The Circular Economy: Focusing on Stocks instead of Flows
3 min read

The Circular Economy: Focusing on Stocks instead of Flows

The imperatives of sustainable development are challenging both the notion of economic growth and our prevailing economic model. An economic model based on ever-increasing production/consumption logic and reinforcing dynamics generating the detrimental impacts on people and nature that most of us are aware of.

The circular economy is more and more recognized by governments, businesses, and civil society for its ability to address the limited availability of natural resources, doing so by maintaining materials in use for as long as possible through reducing, reusing, sharing, and recycling approaches.

The circular economy as a new economic model has matured over the last 50 years and its potential for fueling economic growth and supporting technological development has long been acknowledged by Professor Walter Stahel, the recognized father of the circular economy. In 1982, in his Mitchell Prize winning paper, Product Life Factor, he described an economic model “based on a spiral-loop system that minimizes matter, energy flow and environmental deterioration without restricting economic growth or social and technical progress”[1].

As Walter once told me: “This view of the economy remained an academic topic and industry and governments did not buy it”. For more than 30 years, like-minded researchers studied and understood how a globalized and profit-oriented economy was made possible because of increasingly low prices of energy and materials. However, because of the limited ability of our planet to produce those resources, researchers also forecasted multiple undesirable consequences, namely:

  • A 21st century witnessing a constant increase of the prices for energy and materials,
  • Depletion of natural resources, deforestation, and water and air pollution,
  • Social inequalities and tensions,
  • Resource security issues leading to a major political bone of contention.

To address those consequences, the circular economy was fundamentally conceived as a more decentralized and contextualized model generating value, growth, and job opportunities from the management of available stocks instead of flows of production and consumption of globalized short-lived products. This conception was deeply anchored into the work of Kenneth Boulding, a notorious American economist and peace activist. In 1966, Boulding used the metaphor of a “spaceship” to describe a ”spaceman economy, in which the earth has become a single spaceship without unlimited reservoirs of anything, either for extraction or for pollution”, further warning us about “the wastes involved in planned obsolescence, in competitive advertising, and in poor quality of consumer goods”, and how “our obsession with production and consumption to the exclusion of the “state” aspects of human welfare distorts the process of technological change in a most undesirable way”[2].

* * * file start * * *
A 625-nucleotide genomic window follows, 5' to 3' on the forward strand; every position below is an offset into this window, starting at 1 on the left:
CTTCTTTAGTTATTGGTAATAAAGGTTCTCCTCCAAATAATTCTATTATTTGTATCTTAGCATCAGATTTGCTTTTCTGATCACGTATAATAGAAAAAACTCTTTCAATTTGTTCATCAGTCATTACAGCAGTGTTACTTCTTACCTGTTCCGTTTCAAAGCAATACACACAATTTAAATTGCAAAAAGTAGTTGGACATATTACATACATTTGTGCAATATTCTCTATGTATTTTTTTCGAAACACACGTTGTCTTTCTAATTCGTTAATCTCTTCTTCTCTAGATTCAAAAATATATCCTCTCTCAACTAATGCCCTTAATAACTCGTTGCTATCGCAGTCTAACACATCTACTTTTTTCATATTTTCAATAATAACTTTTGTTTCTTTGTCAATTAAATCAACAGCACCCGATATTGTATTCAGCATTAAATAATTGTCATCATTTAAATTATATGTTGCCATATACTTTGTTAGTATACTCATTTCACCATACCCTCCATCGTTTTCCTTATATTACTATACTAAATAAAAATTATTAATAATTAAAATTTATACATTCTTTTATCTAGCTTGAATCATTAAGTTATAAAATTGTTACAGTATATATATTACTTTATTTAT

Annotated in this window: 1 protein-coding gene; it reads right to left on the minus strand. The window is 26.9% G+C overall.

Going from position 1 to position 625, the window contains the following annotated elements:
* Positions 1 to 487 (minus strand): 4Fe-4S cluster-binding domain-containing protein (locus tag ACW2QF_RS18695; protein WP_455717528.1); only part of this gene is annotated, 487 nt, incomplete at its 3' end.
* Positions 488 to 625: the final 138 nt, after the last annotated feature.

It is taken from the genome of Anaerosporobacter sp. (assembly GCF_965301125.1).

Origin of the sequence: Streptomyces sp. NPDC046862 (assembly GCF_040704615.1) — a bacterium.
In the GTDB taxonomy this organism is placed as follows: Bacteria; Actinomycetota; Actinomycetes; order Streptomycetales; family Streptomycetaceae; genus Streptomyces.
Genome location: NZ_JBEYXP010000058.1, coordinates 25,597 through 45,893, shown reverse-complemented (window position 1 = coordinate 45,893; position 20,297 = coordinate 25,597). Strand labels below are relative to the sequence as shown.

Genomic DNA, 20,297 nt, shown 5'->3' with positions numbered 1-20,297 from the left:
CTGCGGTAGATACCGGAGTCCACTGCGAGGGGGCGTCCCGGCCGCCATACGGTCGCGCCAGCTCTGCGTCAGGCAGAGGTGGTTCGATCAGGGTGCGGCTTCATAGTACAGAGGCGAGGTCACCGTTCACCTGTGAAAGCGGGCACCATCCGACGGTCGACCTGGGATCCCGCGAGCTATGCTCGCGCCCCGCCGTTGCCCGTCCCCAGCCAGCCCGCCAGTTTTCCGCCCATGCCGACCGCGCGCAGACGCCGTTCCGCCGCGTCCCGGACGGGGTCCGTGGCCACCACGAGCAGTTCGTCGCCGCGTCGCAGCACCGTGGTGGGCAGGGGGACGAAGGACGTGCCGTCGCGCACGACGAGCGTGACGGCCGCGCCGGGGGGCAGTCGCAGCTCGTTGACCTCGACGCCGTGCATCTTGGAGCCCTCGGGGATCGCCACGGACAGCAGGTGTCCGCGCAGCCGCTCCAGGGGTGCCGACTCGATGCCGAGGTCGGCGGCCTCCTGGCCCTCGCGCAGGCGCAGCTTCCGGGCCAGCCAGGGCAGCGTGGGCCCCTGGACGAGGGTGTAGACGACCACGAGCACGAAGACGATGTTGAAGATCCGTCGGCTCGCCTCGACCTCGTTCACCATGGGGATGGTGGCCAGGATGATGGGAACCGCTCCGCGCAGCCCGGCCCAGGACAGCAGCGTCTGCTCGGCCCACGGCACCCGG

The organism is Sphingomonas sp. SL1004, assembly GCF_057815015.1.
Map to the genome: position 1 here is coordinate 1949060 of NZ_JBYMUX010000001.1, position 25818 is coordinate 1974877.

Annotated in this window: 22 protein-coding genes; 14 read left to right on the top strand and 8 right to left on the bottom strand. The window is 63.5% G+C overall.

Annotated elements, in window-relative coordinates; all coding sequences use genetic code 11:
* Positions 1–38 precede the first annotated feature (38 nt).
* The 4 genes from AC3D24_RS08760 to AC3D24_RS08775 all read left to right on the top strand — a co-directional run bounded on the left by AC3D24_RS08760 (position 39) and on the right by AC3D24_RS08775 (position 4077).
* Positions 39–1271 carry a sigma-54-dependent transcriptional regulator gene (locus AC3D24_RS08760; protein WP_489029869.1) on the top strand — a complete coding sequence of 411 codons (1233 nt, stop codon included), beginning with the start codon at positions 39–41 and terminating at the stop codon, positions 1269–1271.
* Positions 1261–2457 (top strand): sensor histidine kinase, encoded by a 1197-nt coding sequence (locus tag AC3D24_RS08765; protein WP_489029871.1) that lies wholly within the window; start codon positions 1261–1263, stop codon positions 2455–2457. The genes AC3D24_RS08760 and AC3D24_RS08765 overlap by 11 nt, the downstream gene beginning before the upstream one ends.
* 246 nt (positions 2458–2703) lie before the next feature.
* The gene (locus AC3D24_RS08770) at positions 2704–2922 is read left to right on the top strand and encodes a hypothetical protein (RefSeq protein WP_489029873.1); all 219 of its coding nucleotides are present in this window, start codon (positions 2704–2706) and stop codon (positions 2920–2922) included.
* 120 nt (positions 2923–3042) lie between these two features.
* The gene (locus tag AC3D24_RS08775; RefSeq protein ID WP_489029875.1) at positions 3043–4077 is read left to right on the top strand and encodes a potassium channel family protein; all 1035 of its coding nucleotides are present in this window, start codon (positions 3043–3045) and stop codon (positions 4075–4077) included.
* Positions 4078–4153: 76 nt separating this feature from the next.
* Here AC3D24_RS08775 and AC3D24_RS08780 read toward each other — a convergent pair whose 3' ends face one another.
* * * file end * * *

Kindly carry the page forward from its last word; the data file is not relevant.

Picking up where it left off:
Reflecting the more recent adoption of the circular economy by governments and businesses, incumbent firms and startups are today aiming to contribute to a more circular economy. As a result, an increasing number of companies have submitted their solutions to the Foundation based on the claim to be circular. A quick analysis of the solutions which received the label on that ground shows that a larger part of these solutions addresses the most downstream component of a take-make-waste linear model, that is “waste”. Today, more than 60% of the solutions fall into the categories of waste management, waste recycling, or waste for energy transformation.

While managing and recycling existing waste is important to reduce pollution, the promises of the circular economy won’t be achieved without the prevention of waste in the first place and therefore the adoption of more upstream business models aimed at maintaining products in use for as long as possible and circling back raw materials. The remaining share (40%) of the labeled solutions achieve such goals and are circular by design, these solutions offer compelling propositions generating value and fueling economic growth by offering products as a service, enabling consumers to share, reuse, or repair goods, or by allowing the recovery of virgin molecules that can then be cycled back as raw materials.

The Solar Impulse Foundation is actively looking to increase this second share of the labeled solutions. Indeed, while managing waste is critical in order to empty the limited reservoirs of waste and pollution that our spaceship Earth can carry, upstream circular solutions are required to help close the tap, avoid overflow, and allow economies across the world - developed or less developed - to keep growing within planetary boundaries.

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